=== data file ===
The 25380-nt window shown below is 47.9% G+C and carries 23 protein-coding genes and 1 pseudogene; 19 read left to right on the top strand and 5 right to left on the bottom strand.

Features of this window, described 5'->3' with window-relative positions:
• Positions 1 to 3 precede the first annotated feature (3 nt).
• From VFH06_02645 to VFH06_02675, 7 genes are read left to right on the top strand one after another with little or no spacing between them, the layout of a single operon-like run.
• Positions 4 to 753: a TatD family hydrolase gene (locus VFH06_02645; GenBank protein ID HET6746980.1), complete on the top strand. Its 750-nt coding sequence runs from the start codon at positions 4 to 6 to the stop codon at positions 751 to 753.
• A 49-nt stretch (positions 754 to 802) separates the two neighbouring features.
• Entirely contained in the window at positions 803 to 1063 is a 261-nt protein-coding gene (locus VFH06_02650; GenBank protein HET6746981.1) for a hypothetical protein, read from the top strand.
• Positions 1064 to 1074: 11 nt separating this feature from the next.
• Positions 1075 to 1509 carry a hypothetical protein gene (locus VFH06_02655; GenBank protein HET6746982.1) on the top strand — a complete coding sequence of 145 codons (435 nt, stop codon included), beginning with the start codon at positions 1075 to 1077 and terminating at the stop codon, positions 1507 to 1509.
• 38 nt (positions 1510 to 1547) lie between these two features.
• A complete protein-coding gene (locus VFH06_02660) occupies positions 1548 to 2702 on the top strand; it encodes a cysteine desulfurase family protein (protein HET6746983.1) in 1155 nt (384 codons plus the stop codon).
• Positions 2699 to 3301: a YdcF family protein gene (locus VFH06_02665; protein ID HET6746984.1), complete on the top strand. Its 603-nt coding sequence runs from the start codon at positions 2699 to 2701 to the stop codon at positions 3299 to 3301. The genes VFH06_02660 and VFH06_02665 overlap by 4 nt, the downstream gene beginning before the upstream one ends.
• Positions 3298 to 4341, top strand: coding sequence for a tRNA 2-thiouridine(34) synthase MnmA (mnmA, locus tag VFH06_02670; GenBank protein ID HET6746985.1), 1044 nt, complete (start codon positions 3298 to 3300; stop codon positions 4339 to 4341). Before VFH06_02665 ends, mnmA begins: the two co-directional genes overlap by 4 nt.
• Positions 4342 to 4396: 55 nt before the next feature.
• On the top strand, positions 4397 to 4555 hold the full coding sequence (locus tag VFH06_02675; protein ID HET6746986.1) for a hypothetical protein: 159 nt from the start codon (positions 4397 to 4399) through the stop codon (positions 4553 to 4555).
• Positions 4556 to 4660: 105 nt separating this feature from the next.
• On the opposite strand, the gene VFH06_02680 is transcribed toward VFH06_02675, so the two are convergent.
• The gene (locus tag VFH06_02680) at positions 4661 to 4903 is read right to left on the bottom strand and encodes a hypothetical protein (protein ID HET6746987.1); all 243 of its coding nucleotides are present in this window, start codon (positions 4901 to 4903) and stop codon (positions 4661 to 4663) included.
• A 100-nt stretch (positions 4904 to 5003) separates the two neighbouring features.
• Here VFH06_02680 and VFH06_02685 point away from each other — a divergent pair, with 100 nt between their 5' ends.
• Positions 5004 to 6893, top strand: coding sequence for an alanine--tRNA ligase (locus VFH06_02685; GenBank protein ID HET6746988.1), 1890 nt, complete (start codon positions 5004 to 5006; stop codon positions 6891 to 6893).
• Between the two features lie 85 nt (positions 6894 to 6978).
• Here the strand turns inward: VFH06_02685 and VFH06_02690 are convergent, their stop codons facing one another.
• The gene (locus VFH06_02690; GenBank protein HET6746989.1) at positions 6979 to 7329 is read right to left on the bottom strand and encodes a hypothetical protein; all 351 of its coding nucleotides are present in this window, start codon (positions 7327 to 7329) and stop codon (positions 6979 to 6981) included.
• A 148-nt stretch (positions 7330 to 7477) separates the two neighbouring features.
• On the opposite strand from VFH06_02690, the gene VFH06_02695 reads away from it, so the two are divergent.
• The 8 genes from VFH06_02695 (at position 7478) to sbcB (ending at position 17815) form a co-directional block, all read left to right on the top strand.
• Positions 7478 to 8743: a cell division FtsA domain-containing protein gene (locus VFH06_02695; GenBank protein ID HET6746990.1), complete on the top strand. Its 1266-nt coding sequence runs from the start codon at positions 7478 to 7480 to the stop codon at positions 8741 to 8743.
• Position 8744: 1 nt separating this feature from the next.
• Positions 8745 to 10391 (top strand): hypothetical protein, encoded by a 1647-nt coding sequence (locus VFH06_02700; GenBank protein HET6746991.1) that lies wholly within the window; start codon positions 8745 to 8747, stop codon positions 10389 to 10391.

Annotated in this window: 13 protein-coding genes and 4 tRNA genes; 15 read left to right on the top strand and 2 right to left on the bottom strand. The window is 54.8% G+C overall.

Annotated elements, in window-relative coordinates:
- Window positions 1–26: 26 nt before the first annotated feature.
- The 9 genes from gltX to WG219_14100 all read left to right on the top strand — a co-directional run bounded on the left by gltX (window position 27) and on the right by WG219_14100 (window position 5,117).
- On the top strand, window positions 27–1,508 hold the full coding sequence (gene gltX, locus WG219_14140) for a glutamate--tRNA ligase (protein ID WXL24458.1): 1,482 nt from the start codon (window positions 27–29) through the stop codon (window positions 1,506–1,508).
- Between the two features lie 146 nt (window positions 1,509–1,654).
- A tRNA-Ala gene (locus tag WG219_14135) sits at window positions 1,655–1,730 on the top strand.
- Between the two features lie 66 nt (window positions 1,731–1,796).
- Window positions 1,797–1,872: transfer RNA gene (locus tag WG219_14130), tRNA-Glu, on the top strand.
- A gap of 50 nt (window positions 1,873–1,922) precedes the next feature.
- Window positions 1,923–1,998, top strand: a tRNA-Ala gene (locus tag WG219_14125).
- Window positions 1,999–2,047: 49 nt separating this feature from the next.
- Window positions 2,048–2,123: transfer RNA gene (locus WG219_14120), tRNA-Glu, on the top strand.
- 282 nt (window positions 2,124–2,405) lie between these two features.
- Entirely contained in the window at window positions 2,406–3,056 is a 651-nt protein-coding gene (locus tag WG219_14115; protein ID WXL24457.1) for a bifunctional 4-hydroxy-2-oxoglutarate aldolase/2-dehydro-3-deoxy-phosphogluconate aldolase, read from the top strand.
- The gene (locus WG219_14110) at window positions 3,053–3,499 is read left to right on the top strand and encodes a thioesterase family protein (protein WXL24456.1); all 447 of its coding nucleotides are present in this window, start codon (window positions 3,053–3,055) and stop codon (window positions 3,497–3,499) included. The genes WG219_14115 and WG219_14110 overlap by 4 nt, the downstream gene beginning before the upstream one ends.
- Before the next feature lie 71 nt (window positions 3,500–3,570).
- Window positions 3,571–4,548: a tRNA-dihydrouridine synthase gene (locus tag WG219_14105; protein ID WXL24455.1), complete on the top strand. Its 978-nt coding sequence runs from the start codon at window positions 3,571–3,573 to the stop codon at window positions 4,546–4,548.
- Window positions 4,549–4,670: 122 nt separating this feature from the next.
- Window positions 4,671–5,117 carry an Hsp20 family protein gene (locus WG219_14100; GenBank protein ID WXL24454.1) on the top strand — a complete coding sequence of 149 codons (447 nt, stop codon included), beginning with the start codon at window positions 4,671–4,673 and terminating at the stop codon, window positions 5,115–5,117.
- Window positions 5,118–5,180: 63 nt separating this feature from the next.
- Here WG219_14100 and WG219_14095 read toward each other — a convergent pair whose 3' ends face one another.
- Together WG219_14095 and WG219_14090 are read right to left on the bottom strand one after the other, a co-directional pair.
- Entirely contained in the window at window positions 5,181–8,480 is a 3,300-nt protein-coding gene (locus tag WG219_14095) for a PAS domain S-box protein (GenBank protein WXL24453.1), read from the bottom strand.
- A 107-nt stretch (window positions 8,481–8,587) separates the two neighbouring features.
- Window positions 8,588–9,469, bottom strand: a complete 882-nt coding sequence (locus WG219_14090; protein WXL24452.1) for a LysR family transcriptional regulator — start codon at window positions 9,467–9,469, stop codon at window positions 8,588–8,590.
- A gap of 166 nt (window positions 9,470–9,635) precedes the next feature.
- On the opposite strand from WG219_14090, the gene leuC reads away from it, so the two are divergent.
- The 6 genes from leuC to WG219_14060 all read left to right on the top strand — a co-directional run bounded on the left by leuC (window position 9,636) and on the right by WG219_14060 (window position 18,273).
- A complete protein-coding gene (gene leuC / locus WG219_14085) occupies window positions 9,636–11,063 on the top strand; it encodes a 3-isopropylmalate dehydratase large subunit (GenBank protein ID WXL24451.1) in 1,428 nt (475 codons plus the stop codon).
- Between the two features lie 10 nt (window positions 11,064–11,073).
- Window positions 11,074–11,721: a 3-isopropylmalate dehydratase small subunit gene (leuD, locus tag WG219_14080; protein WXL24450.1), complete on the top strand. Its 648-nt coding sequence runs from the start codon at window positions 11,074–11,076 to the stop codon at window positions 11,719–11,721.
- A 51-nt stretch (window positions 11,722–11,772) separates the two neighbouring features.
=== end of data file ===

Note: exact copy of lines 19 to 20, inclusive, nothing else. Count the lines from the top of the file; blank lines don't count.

• A 100-nt stretch (positions 4904 to 5003) separates the two neighbouring features.
• Here VFH06_02680 and VFH06_02685 point away from each other — a divergent pair, with 100 nt between their 5' ends.